Smallcase and mutual funds, both are investment tools for helping the investor take the right investment decision. Both these tools are similar to each other with some difference you should know about. These differences will decide your tool for investment.
Smallcase v/s Mutual Funds
Following are the ten differences between smallcase and mutual fund you need to read before investing.
1. Control over investment
Investing through smallcase gives you a better control on investments as the shares get directly transferred in your Demat Account. The shares are retained with you and you know where you money is invested.
When you invest through mutual funds, you particularly don’t have a direct control over your investment. You select between Equity and Debt related mutual funds, but in equity where exactly your money is getting invested you may not have a control over
2. Portfolio diversification
Mutual funds are a great way for portfolio diversification with a small capital.Depending on the mutual fund you select, you will have a diversification of more than 100 companies allocated with different sectors. A good diversified portfolio acts as a hedge against market crash or sector breakdown.
The diversification of portfolio gets restricted in smallcase. You get a bunch of stocks under each case but they are not as diverse as that of mutual funds. Smallcase can also be sector based, which may be at high risk as compared to mutual funds.
Smallcase can be of great help for investors who want to invest only in a particular sector for a short term capital gain or have a particular motive like getting high dividend or have a high growth rate, which is also a suitable tool for an active stock market investor.
3. Capital requirement
The main difference between a smallcase and a mutual fund is the capital requirement. You can invest in a mutual fund with lump sum capital of minimum Rs. 5000/- or start an SIP (Systematic Investment Plan) with as low as Rs. 500/- per month. With a small investment also you can enjoy the benefits of portfolio diversification.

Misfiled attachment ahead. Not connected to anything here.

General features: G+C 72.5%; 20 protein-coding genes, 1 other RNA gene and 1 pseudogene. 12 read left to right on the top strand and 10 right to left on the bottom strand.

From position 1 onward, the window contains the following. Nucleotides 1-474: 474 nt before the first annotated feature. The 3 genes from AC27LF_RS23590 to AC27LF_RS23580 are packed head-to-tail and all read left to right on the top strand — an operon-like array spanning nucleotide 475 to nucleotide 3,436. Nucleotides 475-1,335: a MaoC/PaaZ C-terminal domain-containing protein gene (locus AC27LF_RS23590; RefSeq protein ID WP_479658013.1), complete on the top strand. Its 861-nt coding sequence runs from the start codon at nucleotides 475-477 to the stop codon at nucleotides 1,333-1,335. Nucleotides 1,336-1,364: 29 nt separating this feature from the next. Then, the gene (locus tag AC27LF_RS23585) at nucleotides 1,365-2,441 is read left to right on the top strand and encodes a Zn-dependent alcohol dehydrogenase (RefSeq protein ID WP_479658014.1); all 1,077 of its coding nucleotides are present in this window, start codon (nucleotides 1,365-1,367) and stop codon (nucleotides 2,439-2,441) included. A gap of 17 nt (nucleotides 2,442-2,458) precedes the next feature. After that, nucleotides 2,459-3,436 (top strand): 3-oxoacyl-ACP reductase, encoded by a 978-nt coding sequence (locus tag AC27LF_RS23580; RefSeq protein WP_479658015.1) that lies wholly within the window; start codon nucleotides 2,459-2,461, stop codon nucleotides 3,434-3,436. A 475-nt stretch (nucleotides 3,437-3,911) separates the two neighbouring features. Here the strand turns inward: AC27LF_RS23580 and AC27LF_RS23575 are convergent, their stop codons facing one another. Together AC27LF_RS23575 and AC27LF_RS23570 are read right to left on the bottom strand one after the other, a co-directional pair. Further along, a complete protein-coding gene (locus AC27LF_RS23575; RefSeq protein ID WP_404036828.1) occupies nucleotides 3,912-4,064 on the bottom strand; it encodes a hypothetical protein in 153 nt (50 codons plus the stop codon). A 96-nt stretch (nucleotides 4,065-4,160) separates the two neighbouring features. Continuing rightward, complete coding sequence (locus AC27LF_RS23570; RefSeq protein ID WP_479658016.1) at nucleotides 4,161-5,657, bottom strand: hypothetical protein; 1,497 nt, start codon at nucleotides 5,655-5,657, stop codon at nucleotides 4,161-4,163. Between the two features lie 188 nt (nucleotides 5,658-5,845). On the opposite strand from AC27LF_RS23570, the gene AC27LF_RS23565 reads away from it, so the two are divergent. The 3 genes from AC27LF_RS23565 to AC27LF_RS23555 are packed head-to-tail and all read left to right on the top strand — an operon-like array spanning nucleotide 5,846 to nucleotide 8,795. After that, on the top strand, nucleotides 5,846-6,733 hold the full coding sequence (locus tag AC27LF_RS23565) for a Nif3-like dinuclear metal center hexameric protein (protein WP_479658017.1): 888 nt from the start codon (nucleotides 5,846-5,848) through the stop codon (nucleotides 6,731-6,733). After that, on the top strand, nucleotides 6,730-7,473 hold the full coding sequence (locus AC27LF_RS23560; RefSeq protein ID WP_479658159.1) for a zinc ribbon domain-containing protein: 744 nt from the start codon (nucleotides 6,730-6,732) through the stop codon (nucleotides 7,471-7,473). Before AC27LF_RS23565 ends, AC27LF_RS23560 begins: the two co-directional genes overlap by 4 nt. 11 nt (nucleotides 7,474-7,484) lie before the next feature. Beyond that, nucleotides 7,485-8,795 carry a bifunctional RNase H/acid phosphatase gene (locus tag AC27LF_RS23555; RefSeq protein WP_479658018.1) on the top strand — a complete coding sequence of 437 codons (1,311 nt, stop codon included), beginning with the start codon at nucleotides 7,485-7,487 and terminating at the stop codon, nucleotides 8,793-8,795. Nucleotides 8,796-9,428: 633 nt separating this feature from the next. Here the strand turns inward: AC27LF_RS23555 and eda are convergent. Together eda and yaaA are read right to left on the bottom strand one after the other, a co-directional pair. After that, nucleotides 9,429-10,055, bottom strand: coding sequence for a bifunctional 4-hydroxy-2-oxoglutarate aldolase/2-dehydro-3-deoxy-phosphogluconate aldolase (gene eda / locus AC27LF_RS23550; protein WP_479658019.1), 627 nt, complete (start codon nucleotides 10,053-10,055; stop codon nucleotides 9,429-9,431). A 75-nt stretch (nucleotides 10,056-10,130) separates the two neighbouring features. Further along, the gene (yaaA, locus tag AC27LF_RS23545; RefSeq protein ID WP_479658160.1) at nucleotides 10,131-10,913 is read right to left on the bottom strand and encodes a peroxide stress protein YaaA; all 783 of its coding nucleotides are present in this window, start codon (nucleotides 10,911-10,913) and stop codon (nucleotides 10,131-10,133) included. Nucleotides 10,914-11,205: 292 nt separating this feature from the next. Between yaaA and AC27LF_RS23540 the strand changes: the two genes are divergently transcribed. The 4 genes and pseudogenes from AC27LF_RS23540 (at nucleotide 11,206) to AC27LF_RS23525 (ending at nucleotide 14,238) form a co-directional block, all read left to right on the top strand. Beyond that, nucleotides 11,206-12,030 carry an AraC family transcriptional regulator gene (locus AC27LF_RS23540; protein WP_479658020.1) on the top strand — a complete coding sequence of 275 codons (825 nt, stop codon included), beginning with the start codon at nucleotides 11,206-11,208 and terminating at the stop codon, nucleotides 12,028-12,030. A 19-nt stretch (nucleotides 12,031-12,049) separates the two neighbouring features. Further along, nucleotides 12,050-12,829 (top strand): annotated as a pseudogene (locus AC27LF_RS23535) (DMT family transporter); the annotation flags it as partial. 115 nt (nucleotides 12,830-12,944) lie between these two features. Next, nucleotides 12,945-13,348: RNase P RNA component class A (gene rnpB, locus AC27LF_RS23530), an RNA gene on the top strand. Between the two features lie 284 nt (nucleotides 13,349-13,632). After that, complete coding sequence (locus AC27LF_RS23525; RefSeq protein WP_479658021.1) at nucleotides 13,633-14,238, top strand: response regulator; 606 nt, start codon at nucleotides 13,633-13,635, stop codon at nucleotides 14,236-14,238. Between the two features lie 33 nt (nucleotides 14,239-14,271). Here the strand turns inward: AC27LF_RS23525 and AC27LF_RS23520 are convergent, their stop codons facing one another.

Smallcase on the other hand needs a higher capital for investing. Since you are directly investing in shares, you will have to buy each unit of them and to create diversification takes much of your capital.
There are some smallcase which start with a initial investment of Rs. 5000/- but those case invest your money in ETFs (Exchange Traded Funds) which is again as same as investing in mutual funds. The minimum investment requirement for a smallcase can go even up to Rs. 90,000/-.
4. Expense ratio
Expense ratio is defined as the charges you need to pay to these investment houses. That is the fee you are paying to manage your funds on your behalf.
Mutual funds have a very low expense ratio. Again this expense ratio depends on different mutual funds. Usually they lie between 1 – 2 percent of your investment. Expense ration of 1.5% implies that you will be charged Rs. 1500/- over an investment of Rs. 1 lakh.
Another interesting fact with the mutual fund expense ratio is that you don’t need to separately pay you expense ratio charges, they automatically get deducted from your investment. In other words your NAV (Net Asset Value) gets adjusted for all the expenses or dividend gain.
The expense ratio for smallcase works in a little different way. There are different cases, some which are open on to public and some are subscription based. Some cases are prepared by their in house team and some are prepared by some external research analyst company, hence the price varies accordingly.
The price is different for different case and on your capital invested. They can be a little on a higher side as compared to mutual funds.
Know more about smallcase pricing structure here.
Again the difference is that you need to separately pay the smallcase fees which will get auto deducted from your trading ledger. The expenses will not be a part of your investment. These expenses are only levied if you have a discount broker.